Consumer fears adversely affected poultry consumption, leading to lower domestic prices, decreased production, lower feed industry sales downstream, and to lower global poultry meat exports. Initially, major importers banned cooked and uncooked poultry meat shipped from HPAI H5N1- infected countries. Later, those countries allowed only poultry meat imports subjected to heat treatments that killed the virus, acknowledging that the main risks to humans arise when humans have prolonged direct contact with infected birds or their products.

The impact of the HPAI was perhaps more direct and severe in East and Southeast Asia, Central Europe, the Middle East, and Africa, where the virulent virus caused the death or culling of several million birds. These regions’ high casualty rates were due to the large proportion of poultry raised in small, backyard, unprotected flocks in rural areas. In Western Europe, most commercial production is in temperature-controlled enclosures. Yet, a considerable number of outdoor and free-range operations also exist in Western Europe, motivated by consumers’ willingness to pay higher prices for birds raised in these environments. Western Europe’s free-range operations resemble the backyard operations of Asia, the Middle East, and Africa in their exposure to wild birds, and if it were not for growers’ alertness and governments’ extreme cautiousness, larger losses would have occurred in the European Union. For example, Germany imposed a ban on outdoor poultry production in October 2005, even before the first case was found on the German Baltic island of Ruegen in February 2006. France imposed a similar ban in February 2006, affecting many growers who previously were motivated by the extra bonus for poultry grown with the “raised outdoors” label “Poulet de Bresse.”

Analysis of the HPAI impact on global markets of poultry meats indicates that trade went through two stages due to the virus outbreaks. The first stage was a decline in import demand for both uncooked and cooked poultry meats, due to consumers’ fear of contracting avian influenza by eating poultry meat. This was, however, a short-lived phenomenon that temporarily reduced consumption, prices, and production.

After bans on fresh and frozen uncooked poultry exports in early 2004, Thailand and China rapidly increased production of cooked poultry, taking advantage of comparatively low labor costs. Brazil also realized gains from cooked poultry exports from 2004 until the EU imposition of quotas and high tariffs on cooked chicken and turkey in November 2006. The market was lucrative, adding substantial revenue through sales of value-added products, partially replacing uncooked poultry sales.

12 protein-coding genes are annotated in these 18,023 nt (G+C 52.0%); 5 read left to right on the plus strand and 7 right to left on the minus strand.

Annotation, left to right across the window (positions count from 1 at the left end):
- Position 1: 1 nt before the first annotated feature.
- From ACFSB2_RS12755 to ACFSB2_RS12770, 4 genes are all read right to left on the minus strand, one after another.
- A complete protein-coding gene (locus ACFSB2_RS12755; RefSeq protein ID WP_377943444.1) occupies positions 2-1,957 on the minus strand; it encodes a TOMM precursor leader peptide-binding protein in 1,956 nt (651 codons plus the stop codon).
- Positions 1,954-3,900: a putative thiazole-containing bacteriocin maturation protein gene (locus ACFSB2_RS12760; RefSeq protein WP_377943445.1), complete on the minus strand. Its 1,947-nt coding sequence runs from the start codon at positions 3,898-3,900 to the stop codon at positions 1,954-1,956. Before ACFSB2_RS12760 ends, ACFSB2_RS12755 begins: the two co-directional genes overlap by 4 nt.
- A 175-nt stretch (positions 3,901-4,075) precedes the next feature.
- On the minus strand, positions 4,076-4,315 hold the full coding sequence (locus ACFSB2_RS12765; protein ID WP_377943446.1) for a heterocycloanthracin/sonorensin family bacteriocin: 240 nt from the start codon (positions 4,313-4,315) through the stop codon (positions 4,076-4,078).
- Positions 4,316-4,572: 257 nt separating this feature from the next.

Thus, the second stage of the impact of HPAI H5N1 outbreaks affected poultry producers in uninfected countries by opening new trade opportunities in global poultry markets. Export opportunities for uncooked poultry arose in countries that had banned imports from their traditional suppliers. For example, Japan, the world’s second largest importer, was able to switch its uncooked poultry imports from traditional suppliers, such as Thailand and China, to the United States and Brazil.

HPAI H5N1 effects increased cooked poultry exports as a share of total poultry global exports in response to consumer demand for safe poultry meat. Cooked poultry exports provided a cushion for the poultry industry in late 2005, when the uncooked poultry export market declined substantially. The cooked poultry market proved to be a stabilizing factor for the world poultry market. Without the rise in cooked poultry exports, the global market could have experienced greater losses, particularly during the first half of 2006.

Observations of the effects of HPAI H5N1 on the poultry industry around the world suggest some implications for U.S. poultry in particular:

  • The U.S. Department of Agriculture (USDA) maintains trade restrictions on the importation of poultry and poultry products originating from countries and/or regions where the HPAI H5N1 strain has been detected in commercial or traditionally raised flocks. USDA regulations require that import permits accompany properly sanitized poultry products, such as raw feathers. Additionally, USDA has increased its monitoring for illegally smuggled poultry and poultry products through an anti-smuggling program in coordination with the U.S. Department of Homeland Security’s Customs and Border Protection office.

  • HPAI H5N1 infections in commercial poultry production in the United States may be less likely than in some other countries because most U.S. commercial production is in temperature-controlled enclosures that protect flocks from contact with wild birds. U.S. producers can take additional precautions to further reduce the likelihood of wild-bird contact, through association or droppings, with their poultry flocks.

  • When HPAI H5NI outbreaks have occurred, domestic production generally declines sharply and then returns to pre-outbreak levels in less than a year, depending on the extent and scope of the outbreak, the time required to contain it, and the time required to recover uncooked poultry meat exports. Recovering or expanding export markets (for example, expanding markets for cooked meats) would help support prices, encouraging domestic producers to rebuild flocks.

  • Demand for U.S. poultry has increased following infections in competing exporters, offering opportunities for rising U.S. exports. There is a lucrative global market for cooked poultry in particular, which is priced much higher than uncooked poultry.

The experiences of other countries affected by outbreaks often follow a pattern of initial declines in poultry consumption as consumers fear contagion, followed by recovering consumption after a few months as consumers gain confidence (USDA GAIN Reports, 2004-2006). The time lag occurs because consumers are often unaware of many relevant facts about HPAI H5N1 virus and food safety in the initial stages of an outbreak. However, media coverage and consumer education have allayed consumers’ fears and enticed them to revive poultry meat consumption (USDA, GAIN Report, 2006).

Further Reading

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October 2007